Tom Munds Ringing telephones and the hum of conversation provide the background as a small army of volunteers, including Englewood police officers …
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Ringing telephones and the hum of conversation provide the
background as a small army of volunteers, including Englewood
police officers Bob Fieger and Steve Kunst pitch in to make it a
happier holiday season for needy kids through the annual Christmas
Crusade for Children.
Members of 43 police and fire agencies are part of the annual
project to fill wish lists for more than 5,000 children throughout
the metro area whose gift requests frequently ask for clothing
instead of toys.
Fieger has been an annual volunteer for about 15 years. He said
he likes the project because it’s nice to do something for kids.
He, like other Englewood officers, also work with the schools to
nominate needy children for the program.
Kunst also is a veteran volunteer with the program. He nominated
children and has delivered presents for more than a decade, but
this is his first time working at the collection center.
“I like knocking on the door with a bag of gifts so I can see
the look on the child’s face when they receive the gift bag,” he
said. “But this is fun, too, because I feel I am still helping
The Christmas Crusade for Children has been around for 28 years
and has worked with radio station KYGO for the last 25 of those
Starting in November, police officers and firefighters around
the metro area submit the names of kids and gift wishes of kids who
otherwise would receive little or nothing for Christmas.
Each nominated child is listed in the crusade computer and
assigned a number. As part of the programming, radio station
KYGO-FM and AM station KRWZ broadcasts the child’s first name,
gender, age and gift wish. Listeners then call the hotline at
303-322-5437, agreeing to be the sponsor and fill the child’s gift
The sponsor buys the gifts and delivers them unwrapped to
crusade headquarters, 7075 W. Hampden Road.
Those who want to help also can make cash donations rather than
take on sponsoring individual children. This week, crusade
volunteers will use money collected to shop for gifts for children
who have no sponsors to ensure every gift request is filled.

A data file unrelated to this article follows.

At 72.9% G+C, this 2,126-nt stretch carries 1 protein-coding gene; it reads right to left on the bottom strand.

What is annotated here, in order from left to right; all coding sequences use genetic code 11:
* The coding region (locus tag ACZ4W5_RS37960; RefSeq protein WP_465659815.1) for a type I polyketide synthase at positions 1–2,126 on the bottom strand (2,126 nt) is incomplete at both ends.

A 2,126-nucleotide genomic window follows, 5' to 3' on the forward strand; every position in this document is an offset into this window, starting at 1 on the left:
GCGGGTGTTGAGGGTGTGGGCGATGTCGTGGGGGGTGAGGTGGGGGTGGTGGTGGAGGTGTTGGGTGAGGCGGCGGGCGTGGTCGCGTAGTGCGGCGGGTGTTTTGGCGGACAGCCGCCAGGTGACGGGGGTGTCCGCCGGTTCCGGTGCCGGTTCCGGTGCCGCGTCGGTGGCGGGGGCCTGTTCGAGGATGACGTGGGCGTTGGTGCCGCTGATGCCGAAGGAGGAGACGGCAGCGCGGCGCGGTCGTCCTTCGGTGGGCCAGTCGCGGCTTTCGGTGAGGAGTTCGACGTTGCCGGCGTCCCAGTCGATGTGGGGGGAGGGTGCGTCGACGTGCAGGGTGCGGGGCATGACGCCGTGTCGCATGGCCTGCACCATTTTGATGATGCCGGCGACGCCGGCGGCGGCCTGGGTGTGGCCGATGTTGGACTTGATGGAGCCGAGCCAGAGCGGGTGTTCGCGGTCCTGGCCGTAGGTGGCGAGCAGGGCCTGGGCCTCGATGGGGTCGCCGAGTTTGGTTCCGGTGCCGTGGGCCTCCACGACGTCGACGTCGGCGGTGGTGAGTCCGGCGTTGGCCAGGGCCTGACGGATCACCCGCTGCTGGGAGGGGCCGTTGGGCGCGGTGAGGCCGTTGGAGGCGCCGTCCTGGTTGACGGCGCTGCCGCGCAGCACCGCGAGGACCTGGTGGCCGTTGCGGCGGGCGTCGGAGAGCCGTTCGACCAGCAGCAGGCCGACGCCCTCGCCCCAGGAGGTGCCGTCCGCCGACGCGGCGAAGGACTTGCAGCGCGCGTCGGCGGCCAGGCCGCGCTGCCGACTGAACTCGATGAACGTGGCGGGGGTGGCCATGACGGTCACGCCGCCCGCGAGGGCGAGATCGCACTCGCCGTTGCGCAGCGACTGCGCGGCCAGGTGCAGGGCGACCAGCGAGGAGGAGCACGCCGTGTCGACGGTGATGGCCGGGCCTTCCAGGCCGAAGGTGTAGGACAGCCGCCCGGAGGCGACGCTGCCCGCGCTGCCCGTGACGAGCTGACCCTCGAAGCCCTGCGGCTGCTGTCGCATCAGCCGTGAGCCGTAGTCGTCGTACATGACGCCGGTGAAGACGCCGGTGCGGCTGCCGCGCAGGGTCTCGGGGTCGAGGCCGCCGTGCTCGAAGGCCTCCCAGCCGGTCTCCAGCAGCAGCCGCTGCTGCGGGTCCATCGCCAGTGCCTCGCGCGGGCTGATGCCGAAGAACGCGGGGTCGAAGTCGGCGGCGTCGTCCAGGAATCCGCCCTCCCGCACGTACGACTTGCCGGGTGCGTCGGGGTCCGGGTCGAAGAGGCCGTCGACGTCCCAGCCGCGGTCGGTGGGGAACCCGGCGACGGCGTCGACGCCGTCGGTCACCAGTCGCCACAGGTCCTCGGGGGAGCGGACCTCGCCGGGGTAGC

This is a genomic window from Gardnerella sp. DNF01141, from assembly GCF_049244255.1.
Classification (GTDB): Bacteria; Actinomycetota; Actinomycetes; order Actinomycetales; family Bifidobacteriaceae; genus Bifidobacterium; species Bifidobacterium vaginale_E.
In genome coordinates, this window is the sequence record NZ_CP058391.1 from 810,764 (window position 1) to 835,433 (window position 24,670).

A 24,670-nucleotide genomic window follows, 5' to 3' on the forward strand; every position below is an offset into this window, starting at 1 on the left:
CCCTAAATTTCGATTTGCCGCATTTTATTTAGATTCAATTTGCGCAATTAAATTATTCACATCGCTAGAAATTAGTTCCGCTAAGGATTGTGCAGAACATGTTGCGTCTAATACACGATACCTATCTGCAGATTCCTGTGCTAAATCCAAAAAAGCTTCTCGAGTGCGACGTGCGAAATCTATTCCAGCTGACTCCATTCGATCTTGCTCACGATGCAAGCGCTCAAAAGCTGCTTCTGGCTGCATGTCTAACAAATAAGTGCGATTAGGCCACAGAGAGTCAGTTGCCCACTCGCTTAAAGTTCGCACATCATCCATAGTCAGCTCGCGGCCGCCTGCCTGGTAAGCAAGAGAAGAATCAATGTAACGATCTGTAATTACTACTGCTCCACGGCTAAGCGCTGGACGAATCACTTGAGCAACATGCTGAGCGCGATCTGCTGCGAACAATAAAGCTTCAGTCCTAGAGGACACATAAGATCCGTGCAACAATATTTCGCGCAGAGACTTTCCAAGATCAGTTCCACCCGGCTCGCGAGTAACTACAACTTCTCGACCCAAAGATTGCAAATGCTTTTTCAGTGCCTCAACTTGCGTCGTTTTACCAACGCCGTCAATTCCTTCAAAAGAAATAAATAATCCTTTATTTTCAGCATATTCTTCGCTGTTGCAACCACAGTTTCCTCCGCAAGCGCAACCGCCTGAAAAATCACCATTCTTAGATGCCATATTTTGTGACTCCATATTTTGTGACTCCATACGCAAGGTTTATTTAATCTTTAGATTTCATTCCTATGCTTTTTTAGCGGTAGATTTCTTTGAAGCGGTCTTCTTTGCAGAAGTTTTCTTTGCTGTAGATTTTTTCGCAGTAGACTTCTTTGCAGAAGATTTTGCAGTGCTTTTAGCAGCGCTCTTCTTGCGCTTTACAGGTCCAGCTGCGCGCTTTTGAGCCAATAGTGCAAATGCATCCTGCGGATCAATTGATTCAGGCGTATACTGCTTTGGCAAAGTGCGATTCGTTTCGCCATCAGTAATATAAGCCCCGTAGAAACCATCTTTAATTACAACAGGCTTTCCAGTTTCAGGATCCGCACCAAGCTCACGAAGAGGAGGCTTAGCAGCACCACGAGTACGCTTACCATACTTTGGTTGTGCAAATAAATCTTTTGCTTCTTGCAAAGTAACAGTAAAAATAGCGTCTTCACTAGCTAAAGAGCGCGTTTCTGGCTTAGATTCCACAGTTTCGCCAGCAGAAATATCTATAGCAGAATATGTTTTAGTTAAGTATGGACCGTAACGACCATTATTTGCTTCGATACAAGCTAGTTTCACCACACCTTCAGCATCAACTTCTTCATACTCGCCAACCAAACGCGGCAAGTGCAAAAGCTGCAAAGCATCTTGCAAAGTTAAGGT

The phone lines were staffed through Dec. 13 and the deadline
for sponsoring a specific child is Dec. 18. However, sponsors can
still make general donations after the deadline by calling the
crusade line and a volunteer will identify a child in need and
provide that child’s gift list.
John Kuhns, one of four volunteers, said it probably is a sign
of the economy that so many children are requesting clothing, even
underwear. He said it usually takes about $50 to fill a child’s
gift requests. However, he said he’s concerned because donations of
toys and money are down.
To illustrate the impact of declining donations, he said when
the officers went shopping last year, the rule was to spend $25-$30
per child. Unless more donations come in, he said the limit could
be down to about $20 this year.
David Hauser and Melissa Brown elected to sponsor two children
this year and Hauser delivered the gifts to the crusade center Dec.
“We feel we are very blessed, neither of us really need anything
for Christmas.” Hauser said. “So we decided to limit gift spending
for each other to about $10 and spend money we usually would have
spend on our gifts and it makes us feel good that we can buy a few
things to help a couple kids have a nicer Christmas.”
There was a time when most police departments did their own
version of the crusade. Two officers started the program that is
now the Christmas Crusade for Children 28 years ago and they
established the partnership with KYGO 25 years ago.
About 190,000 children have received gifts during the life of
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